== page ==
Views are split on the direction of the New Zealand dollar heading in to the Reserve Bank's review of interest rates on Thursday amid global market uncertainty.

The kiwi may trade between 63.50 US cents and 66.80 cents this week, according to nine currency advisers surveyed by BusinessDesk. Four expect a gain, four predict a decline and one is betting it will be little changed. It recently traded at 64.67 US cents.

All eyes are on central banks this week, with meetings scheduled for the Federal Reserve, the Bank of Japan and the Reserve Bank of New Zealand. Investors are betting on additional stimulus this year in response to global market volatility following a slump in oil prices, weak inflation, falling commodity prices and forecasts for lower economic growth.

"Following the market shenanigans in the brief period since this year has started, markets are not surprisingly nervous," said Peter Cavanaugh, client adviser at Bancorp Treasury Services. "Fresh in the local market's mind is the fact that the Reserve Bank cut the cash rate in December and whilst no one is expecting them to do so this week, the worry is what sort of language that is going to come out.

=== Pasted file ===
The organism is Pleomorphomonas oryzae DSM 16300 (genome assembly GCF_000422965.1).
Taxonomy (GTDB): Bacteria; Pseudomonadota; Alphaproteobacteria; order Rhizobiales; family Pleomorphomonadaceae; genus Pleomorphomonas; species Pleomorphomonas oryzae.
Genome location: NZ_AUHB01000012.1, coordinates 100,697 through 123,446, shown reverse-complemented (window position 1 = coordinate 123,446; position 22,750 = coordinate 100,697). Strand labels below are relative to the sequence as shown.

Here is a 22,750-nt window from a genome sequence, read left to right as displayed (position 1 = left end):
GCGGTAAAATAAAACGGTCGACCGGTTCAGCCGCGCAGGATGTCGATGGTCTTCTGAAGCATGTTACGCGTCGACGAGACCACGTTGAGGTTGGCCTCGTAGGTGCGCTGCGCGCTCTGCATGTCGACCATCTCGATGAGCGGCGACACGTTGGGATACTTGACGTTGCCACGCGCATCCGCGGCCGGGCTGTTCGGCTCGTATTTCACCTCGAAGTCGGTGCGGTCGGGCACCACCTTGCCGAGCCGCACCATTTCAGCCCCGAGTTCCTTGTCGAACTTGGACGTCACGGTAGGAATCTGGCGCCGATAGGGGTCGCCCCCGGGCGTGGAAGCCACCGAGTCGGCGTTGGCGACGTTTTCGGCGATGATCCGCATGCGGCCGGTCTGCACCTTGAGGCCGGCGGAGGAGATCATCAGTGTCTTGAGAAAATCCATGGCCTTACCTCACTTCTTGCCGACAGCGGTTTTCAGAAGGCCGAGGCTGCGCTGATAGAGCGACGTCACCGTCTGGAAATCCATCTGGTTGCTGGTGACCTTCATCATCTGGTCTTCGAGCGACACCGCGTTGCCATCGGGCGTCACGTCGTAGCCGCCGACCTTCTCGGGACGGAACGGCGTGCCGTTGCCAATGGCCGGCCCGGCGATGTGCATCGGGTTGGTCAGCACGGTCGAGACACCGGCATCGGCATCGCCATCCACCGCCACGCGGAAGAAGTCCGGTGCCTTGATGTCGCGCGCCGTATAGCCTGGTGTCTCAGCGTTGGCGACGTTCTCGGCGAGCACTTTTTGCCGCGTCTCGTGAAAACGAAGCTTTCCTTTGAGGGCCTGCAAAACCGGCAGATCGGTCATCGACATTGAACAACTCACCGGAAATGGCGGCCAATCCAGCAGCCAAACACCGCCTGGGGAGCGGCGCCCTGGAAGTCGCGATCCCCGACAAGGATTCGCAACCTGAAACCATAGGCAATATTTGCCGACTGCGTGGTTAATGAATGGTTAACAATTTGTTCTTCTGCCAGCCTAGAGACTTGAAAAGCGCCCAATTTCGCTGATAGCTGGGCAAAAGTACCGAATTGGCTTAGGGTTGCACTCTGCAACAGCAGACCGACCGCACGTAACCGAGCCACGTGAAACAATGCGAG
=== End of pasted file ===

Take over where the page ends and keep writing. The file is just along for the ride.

Advertisement

"Staunchness, provided it's credible, will give the New Zealand dollar some support but any hints that the Reserve Bank are wavering towards another OCR cut could see the New Zealand dollar weaken very quickly," said Cavanaugh. "In this heightened uncertainty, central banks' role has become more pronounced."

The Reserve Bank will release a one-page statement on its Official Cash Rate at 9am on Thursday, following the Federal Reserve statement at 8am.

Neither bank is expected to change its monetary policy settings although the outlook comments will be closely eyed.

The Bank of Japan reviews its policy on Friday.

Other releases scheduled for New Zealand this week include the government's latest financial statements and December data for the service sector today, merchandise trade on Thursday, and building consents and credit growth on Friday.

- BusinessDesk